Congratulations to Stan Richards, for whom I worked long ago at The Richards Group in Dallas. He’s now the namesake of the Stan Richards School of Advertising and Public Relations at the University of Texas. It’s a terrific honor for him, and it makes everyone who worked for him feel proud. Stan is a famous designer, but he also taught me a lot about the craft of writing.
He banned the word “plus” from our lexicon, as in “Free hot dogs plus lots more!” It’s a weak and ad-dy word that I still won’t use in copy. He detested ellipses … because they implied disconnected thinking and left bare holes in a layout. He insisted on good English. You were your own proofreader and your signature on the final art meant it was right. I signed with trembling hands after checking the copy a dozen times. You were responsible.
We called him “The Chief.” It was like the city room at a newspaper and he was Ben Bradlee. He touched everything. He saw every piece of work. There was no hiding. In that era before computers, he insisted art directors sketch the ad in pencil. You put your thinking into the idea, not the trappings.
He said “I trust you” a lot, even though he had very little reason to have confidence in a scrum of 20-something rookies, many graduates of UT. It was indicative, most likely, of his incurable optimism. There was nothing we could screw up that he couldn’t fix.
He was honest in his assessment of work. When I screened my first television commercial for him (made while he was away on vacation) he politely told me that while it was indeed clever, it looked like something “made for Carpet Warehouse.” (As I recall, it had a man jumping out of a newspaper box and screaming. Lots of screaming.) As I stood in his office, he called the client at The Denver Post and told him he felt it wasn’t quite right for the brand (no joke). He then shot a new commercial on his own dime. He didn’t fire me or humiliate me. He trusted me. (I made sure never to shoot another commercial while he was out of town.)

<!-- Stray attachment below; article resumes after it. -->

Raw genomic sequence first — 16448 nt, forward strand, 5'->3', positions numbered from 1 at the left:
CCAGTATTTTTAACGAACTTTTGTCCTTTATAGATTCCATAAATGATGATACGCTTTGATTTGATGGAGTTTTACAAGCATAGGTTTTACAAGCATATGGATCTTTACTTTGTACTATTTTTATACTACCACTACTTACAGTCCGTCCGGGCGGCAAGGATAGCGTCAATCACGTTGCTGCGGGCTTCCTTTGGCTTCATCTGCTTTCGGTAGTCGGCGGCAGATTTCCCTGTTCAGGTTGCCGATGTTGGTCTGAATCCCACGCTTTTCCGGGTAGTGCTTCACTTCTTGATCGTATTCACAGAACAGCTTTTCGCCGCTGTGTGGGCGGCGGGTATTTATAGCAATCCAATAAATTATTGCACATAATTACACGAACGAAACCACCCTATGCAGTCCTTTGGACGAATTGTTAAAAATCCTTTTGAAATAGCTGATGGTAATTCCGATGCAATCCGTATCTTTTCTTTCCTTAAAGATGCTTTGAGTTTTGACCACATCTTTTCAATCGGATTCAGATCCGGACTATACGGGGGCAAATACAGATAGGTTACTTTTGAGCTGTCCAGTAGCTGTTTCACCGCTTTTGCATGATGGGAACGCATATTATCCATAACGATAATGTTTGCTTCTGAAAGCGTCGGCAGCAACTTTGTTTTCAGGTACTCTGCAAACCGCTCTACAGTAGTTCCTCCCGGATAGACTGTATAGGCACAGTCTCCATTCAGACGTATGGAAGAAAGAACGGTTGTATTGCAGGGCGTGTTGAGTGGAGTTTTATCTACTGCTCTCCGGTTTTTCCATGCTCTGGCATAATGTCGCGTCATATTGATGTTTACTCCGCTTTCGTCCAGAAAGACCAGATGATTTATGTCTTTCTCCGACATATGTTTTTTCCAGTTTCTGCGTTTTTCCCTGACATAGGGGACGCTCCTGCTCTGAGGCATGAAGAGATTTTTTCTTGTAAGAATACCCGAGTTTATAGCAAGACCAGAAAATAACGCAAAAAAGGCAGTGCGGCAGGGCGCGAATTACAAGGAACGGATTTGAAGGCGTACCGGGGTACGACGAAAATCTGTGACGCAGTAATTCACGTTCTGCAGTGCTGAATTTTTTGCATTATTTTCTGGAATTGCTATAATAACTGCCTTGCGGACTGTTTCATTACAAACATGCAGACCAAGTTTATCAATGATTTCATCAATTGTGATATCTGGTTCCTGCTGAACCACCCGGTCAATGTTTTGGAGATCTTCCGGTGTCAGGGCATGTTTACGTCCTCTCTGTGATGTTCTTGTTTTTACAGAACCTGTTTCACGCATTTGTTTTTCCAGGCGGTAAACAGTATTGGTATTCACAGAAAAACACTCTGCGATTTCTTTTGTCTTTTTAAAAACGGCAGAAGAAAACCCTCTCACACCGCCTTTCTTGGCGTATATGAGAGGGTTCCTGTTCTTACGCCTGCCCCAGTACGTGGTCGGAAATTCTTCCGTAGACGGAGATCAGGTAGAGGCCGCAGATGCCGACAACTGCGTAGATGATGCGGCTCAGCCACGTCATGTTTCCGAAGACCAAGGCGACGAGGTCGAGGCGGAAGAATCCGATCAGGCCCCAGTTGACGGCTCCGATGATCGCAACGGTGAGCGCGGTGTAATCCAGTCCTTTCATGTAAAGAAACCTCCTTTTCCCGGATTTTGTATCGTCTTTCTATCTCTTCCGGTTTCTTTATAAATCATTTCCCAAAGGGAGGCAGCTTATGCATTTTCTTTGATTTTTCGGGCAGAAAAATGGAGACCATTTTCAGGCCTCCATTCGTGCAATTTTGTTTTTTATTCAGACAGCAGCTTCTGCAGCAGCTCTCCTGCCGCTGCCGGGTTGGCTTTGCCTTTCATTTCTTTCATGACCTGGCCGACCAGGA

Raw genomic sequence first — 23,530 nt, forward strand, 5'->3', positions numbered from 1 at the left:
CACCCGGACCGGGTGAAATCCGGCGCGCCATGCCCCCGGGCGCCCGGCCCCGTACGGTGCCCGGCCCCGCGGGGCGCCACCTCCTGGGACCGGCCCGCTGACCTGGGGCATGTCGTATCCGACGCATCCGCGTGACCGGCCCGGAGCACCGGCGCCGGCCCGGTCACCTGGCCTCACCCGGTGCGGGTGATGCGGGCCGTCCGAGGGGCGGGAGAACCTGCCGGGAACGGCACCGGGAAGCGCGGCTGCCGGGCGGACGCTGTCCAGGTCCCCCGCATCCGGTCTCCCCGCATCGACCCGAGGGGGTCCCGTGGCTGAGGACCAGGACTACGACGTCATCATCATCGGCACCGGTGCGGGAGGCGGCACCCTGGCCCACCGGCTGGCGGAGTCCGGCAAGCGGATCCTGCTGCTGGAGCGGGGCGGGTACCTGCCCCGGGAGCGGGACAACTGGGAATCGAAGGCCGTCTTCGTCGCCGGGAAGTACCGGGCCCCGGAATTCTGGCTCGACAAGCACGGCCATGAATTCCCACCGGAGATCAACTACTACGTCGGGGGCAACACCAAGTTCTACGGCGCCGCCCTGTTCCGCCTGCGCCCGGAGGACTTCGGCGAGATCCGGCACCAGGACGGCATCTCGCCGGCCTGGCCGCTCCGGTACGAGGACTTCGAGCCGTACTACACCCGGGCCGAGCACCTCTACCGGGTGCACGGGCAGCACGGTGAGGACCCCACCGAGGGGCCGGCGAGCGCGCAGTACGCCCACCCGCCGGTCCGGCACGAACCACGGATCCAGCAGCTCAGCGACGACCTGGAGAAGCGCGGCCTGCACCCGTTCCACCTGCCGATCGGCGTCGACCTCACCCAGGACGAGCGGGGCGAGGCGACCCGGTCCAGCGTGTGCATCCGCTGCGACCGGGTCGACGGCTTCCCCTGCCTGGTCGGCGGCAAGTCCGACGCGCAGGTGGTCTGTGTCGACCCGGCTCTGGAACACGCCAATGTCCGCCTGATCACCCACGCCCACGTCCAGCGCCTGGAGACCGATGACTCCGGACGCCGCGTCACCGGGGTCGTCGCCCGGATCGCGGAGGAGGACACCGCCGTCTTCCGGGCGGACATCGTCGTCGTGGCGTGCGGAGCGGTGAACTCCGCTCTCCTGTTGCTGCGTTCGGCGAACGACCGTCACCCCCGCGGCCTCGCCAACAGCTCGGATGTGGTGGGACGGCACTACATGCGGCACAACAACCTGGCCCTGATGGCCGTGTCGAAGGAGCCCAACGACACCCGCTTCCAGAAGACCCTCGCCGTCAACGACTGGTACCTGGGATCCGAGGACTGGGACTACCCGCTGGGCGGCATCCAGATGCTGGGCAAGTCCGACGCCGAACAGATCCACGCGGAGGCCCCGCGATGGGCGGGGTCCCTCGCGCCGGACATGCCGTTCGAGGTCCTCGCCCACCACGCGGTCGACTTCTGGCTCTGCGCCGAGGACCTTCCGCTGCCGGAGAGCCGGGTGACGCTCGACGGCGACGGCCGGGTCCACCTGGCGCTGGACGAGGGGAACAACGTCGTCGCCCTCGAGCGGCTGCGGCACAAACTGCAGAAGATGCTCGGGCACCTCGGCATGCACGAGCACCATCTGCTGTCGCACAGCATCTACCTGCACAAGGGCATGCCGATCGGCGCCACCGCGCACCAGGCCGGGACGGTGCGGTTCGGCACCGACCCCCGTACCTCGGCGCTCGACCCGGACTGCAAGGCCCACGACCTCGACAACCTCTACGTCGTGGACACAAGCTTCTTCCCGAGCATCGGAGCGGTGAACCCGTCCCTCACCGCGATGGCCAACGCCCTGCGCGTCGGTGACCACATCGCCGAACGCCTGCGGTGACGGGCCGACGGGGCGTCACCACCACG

He had rules. You signed in every morning. You did your timesheet promptly. Discussing salary was a firing offense (as some found out). You also got the distinct hint that taking up running would improve your career, as he was, and still is, an avid runner. I was a smoker when I went to work for him. Not for long.
The result of all this (besides the usual eye-rolling) was that Stan created a distinct point of view about advertising and ad agencies. He built the most successful independent agency in America. There’s a lot to learn from him. He didn’t just own the place. Or run it. He led it.
Creative people, at least in the business of advertising, need leadership. They don’t really like anarchy. Creating advertising is a time-sensitive discipline, not an endless art project. It’s a craft that can be learned, if you have a good teacher.
I had one of the best.
Fowler is an advertising writer in New York City. He worked at The Richards Group from 1983-87. Follow Fowler on Twitter @dfowlernyc.